‘Side Show’ is Back, Bigger Than Ever
Once upon a time, say, Oct. 16, 1997, a musical opened at the Richard Rodgers Theatre on Broadway.
This is not news today, nor was it then. Musicals open on Broadway all the time, some to move on to glory and musical memories everlasting, and some to exit street left, never to be heard from again.
The musical in question was called “Side Show,” with a book and lyrics by Bill Russell and music by Henry Krieger of “Dreamgirls” fame. It was a show about the life and times of Violet and Daisy Hilton, conjoined (“Siamese”) twins who were sideshow (“carny”) attractions and even bigger vaudeville stars.
Directed by Robert Longbottom, it featured Alice Ripley and Emily Skinner as the sisters and received Tony Award nominations for best musical, best book, best music and best acting in a musical (Ripley and Skinner for one role).
But 91 days after it opened, “Side Show” was gone. Over the years, it became something of a legend, a theatrical rumor about remembered magical moments.
“I don’t know exactly what happened,” said Bill Russell when we sat down and talked with him. “It was a lot of things, I suppose. I think a lot of people thought the show would sell itself, and just about everybody we ever talked to who actually saw it loved it. Maybe it wasn’t marketed enough, maybe the whole idea of a musical about people who were very, very different from everybody else – and especially the twins and their attempts to find love – rubbed some people wrong.”
“Side Show,” of course, is back, bigger than ever with new characters and ten new songs added, directed by Bill Condon, the Oscar-winning director of the movie version of “Dreamgirls.” It’s a Kennedy Center production – part of the Michael Kaiser legacy of rescuing critically acclaimed shows with passionate followers such as “Ragtime” and “Follies” – in association with the La Jolla Playhouse in California, where it had a successful run.
“One thing I know, and one thing I saw, was that young people seemed to really get into this show,” Russell said. “And I’m not surprised. Thinking in terms of the characters in the show, people that were considered freaks, outsiders, and here they’re the main people in a musical and you see their yearnings and strivings to be like other people, to love and shine.
“The sisters were real people. They even played themselves in that 1930s movie ‘Freaks’ by Todd Browning. But they were never alone from each other, people always looked at them, they were different from each other.”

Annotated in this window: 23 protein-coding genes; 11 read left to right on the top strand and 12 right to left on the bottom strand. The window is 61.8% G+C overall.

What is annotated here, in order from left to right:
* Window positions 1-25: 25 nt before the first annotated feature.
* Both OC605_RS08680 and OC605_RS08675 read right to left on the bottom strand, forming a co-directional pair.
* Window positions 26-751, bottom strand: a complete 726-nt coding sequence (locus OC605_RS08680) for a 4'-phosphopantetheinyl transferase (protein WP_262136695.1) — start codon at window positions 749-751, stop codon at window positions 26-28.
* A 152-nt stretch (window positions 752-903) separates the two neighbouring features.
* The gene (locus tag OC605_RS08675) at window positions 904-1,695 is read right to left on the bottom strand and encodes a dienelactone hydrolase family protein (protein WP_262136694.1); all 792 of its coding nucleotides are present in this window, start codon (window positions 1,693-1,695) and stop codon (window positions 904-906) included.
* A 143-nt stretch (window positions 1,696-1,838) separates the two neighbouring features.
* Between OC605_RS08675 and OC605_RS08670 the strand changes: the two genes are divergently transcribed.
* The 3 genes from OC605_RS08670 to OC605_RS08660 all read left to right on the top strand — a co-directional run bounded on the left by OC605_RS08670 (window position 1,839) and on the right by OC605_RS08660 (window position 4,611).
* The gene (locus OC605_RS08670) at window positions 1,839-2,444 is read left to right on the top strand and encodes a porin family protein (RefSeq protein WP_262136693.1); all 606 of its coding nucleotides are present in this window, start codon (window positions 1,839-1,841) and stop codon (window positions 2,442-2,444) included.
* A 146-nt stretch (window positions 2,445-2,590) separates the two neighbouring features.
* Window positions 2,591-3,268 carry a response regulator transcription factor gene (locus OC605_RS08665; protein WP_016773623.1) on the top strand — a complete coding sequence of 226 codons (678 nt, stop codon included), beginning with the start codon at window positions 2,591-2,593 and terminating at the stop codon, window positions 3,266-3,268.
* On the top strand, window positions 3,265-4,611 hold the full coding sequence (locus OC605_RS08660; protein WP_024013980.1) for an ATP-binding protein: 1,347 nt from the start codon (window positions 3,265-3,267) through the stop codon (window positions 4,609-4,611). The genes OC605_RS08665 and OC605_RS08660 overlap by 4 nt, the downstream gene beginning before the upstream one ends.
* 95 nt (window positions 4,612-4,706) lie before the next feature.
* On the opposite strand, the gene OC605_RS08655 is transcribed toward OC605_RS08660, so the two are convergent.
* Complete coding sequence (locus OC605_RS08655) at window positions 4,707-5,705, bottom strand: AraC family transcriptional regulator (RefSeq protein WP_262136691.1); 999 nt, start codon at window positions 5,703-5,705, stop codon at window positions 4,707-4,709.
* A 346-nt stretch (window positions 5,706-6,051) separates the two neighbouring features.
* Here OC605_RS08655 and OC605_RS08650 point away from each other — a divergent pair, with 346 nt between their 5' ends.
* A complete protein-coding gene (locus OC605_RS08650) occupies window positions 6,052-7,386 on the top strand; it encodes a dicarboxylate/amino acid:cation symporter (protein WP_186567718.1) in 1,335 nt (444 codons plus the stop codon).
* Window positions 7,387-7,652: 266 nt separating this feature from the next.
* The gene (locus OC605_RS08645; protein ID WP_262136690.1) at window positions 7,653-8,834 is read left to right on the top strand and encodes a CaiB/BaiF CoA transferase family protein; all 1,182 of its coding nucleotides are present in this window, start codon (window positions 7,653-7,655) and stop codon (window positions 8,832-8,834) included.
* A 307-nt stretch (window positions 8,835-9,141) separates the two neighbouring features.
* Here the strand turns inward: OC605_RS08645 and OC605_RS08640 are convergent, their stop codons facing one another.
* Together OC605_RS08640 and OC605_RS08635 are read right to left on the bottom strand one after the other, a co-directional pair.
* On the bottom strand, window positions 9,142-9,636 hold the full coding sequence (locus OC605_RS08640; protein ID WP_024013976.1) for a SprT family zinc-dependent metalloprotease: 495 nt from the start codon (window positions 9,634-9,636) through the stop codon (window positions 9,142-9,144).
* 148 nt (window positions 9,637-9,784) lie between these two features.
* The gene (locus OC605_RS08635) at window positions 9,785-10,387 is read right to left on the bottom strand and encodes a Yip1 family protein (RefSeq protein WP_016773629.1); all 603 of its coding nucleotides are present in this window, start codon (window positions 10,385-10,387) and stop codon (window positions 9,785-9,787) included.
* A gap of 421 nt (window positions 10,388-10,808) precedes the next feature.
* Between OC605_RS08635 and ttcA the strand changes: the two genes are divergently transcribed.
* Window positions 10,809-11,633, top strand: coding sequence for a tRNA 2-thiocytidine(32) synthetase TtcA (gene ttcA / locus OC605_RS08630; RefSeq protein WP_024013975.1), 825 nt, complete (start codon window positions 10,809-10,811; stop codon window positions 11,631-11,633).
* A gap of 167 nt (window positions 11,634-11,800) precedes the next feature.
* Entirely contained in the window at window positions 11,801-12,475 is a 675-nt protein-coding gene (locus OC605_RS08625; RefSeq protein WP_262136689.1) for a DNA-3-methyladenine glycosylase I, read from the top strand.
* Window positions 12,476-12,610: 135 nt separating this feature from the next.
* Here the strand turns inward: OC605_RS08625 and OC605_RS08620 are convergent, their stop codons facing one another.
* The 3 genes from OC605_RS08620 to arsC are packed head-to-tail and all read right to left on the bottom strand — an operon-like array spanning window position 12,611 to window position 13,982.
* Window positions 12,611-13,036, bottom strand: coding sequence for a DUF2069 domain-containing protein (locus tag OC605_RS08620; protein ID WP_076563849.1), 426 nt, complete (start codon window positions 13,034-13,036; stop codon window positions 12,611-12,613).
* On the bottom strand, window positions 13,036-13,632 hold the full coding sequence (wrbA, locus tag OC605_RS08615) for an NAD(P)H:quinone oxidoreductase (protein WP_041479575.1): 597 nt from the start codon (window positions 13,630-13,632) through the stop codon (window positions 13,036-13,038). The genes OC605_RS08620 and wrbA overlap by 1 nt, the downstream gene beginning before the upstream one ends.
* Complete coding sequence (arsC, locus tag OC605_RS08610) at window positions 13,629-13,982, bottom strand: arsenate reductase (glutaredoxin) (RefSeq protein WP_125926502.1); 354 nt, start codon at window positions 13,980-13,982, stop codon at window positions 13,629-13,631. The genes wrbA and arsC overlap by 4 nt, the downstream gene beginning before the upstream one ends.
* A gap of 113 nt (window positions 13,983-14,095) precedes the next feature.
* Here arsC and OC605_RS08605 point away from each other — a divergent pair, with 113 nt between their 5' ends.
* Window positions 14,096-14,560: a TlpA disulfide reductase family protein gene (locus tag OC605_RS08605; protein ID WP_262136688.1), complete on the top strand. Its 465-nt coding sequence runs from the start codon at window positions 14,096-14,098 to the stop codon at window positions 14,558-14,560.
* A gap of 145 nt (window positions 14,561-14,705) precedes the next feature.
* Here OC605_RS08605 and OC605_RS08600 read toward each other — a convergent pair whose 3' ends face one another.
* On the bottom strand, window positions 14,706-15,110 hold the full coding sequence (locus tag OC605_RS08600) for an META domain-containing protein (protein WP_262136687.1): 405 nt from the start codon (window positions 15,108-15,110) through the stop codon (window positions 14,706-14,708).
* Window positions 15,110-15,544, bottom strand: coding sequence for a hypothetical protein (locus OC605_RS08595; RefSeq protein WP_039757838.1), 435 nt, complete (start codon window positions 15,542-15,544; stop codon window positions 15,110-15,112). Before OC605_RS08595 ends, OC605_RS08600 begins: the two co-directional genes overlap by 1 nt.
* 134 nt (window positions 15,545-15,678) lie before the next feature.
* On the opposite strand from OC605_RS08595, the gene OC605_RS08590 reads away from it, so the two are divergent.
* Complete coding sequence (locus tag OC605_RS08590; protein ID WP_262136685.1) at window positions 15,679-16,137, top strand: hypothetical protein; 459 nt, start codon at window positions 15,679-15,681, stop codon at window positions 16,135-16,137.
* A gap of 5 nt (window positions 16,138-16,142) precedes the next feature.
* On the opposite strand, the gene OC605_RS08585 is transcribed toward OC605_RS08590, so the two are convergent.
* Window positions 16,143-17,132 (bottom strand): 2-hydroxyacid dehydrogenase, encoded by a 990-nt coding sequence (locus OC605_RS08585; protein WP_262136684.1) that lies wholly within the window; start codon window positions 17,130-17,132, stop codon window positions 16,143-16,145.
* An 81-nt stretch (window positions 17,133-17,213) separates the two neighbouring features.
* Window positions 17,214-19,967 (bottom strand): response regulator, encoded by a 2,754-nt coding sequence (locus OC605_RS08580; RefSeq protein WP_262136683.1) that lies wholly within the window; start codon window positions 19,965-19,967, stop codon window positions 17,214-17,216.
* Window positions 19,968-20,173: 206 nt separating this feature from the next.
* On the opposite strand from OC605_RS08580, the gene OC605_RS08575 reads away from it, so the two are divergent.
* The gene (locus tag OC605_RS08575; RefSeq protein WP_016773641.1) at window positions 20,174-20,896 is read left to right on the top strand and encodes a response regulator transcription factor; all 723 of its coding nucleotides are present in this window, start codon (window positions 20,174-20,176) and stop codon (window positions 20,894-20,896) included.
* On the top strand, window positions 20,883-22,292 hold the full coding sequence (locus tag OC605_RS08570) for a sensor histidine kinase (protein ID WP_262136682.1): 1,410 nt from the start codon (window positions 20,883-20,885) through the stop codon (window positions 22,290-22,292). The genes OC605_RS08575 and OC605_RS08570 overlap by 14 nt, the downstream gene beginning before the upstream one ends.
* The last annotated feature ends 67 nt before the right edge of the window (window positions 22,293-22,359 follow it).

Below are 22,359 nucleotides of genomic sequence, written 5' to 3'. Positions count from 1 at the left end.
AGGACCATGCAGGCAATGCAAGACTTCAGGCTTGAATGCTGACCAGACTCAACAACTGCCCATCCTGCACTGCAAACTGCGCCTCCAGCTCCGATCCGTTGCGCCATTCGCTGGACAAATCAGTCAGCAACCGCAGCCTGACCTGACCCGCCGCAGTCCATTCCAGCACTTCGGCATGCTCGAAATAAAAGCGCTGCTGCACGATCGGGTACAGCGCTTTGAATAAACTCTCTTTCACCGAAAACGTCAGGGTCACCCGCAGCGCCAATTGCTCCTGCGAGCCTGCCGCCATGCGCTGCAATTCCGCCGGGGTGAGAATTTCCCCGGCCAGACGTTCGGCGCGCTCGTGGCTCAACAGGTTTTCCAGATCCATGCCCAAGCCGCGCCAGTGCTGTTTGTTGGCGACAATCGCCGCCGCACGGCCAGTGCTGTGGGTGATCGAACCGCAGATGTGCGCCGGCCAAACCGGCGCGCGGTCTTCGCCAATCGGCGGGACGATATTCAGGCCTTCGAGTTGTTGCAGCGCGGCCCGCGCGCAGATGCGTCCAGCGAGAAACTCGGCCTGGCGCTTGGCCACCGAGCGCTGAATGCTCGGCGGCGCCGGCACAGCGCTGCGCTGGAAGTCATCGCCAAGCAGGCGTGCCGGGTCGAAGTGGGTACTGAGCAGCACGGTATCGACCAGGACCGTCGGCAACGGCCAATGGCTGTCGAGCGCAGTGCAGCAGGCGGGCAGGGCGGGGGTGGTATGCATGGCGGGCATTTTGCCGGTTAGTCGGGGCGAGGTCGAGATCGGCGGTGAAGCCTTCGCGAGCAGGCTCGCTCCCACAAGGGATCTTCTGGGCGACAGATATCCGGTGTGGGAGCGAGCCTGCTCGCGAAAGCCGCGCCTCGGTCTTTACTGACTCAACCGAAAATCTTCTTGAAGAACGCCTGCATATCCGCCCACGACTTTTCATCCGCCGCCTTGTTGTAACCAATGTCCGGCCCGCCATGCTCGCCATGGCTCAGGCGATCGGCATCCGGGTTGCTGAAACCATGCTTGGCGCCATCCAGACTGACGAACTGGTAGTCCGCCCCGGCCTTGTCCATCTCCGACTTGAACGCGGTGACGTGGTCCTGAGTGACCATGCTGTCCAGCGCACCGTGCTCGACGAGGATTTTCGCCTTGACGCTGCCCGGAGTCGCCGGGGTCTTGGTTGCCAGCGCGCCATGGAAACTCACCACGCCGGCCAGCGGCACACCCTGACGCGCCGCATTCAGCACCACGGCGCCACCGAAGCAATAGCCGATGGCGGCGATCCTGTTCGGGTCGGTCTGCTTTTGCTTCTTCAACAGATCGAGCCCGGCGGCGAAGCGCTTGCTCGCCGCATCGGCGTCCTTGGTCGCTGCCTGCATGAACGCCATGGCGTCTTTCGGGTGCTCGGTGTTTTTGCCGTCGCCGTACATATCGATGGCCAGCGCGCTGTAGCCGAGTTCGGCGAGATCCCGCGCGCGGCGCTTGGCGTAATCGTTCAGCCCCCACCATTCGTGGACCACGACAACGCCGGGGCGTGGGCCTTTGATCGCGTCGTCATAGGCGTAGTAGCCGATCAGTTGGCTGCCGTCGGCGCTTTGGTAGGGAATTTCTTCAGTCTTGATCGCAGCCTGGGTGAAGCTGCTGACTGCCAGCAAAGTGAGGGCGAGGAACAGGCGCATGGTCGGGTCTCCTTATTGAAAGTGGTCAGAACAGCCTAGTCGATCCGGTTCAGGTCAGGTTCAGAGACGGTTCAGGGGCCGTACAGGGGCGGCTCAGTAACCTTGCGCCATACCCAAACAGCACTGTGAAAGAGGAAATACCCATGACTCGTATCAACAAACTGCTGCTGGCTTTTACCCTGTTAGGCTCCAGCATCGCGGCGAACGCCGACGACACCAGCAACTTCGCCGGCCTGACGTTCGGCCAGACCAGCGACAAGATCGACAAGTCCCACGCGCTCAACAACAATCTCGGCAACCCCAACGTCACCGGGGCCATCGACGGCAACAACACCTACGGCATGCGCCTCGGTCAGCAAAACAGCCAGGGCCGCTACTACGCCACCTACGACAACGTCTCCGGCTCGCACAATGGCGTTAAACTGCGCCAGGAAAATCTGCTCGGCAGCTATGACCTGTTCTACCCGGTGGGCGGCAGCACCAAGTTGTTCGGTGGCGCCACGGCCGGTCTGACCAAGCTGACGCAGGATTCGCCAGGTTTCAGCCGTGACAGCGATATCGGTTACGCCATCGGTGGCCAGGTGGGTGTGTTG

The production at the Kennedy Center, more of a musical drama than a musical, is by all accounts elaborate. And while it may appear larger and richer, and thick with memorable music and songs (not to mention memorable costumes and makeup) – “Here are the Freaks” still opens the show in rousing fashion – it aims straight at the hearts and emotions of the audience.
This is a show that includes not only promoters and ballyhoo folks, but the bearded lady, little people, the three-legged man, the living Venus de Milo, reptile man and, of course, the girls. Emily Padgett, a veteran of several national tours (“Rock of Ages,” “Cats” and “Legally Blonde), plays Daisy and Erin Davis (“A Little Night Music,” “Grey Gardens”) plays Violet.
Russell’s list of credits includes the long-running Off-Broadway show “Pageant,” which won two Olivier nominations for its West End production, as well as “Elegies for Angels,” “Punks and Raging Queens” and “Family Style.” But it’s probably fair to say that “Side Show” is something special for him, and not just because of the Tony nominations and the Broadway run.
“I know a little something about being an outsider,” he said. “Think about this: I was born in Deadwood and raised in a town called Spearfish in the Black Hills of South Dakota. “My father was a popular guy whom everybody called Cowboy. He was a cowboy, and here I am, coming out to him and the town newspaper as gay. He was not happy with me. He worked in rodeo, he herded cattle. Eventually we reconciled, and he got to see some of my work and I think he appreciated what I did and who I was. But it wasn’t easy.”
Fathers stay in the heart. Russell wrote poems about his father including one called “Cowboy.”
As for “Side Show,” which is in the Kennedy Center Opera House through July 13, what happens next? Broadway?
“Hard to say,” Russell said. “Sure would be great, wouldn’t it?”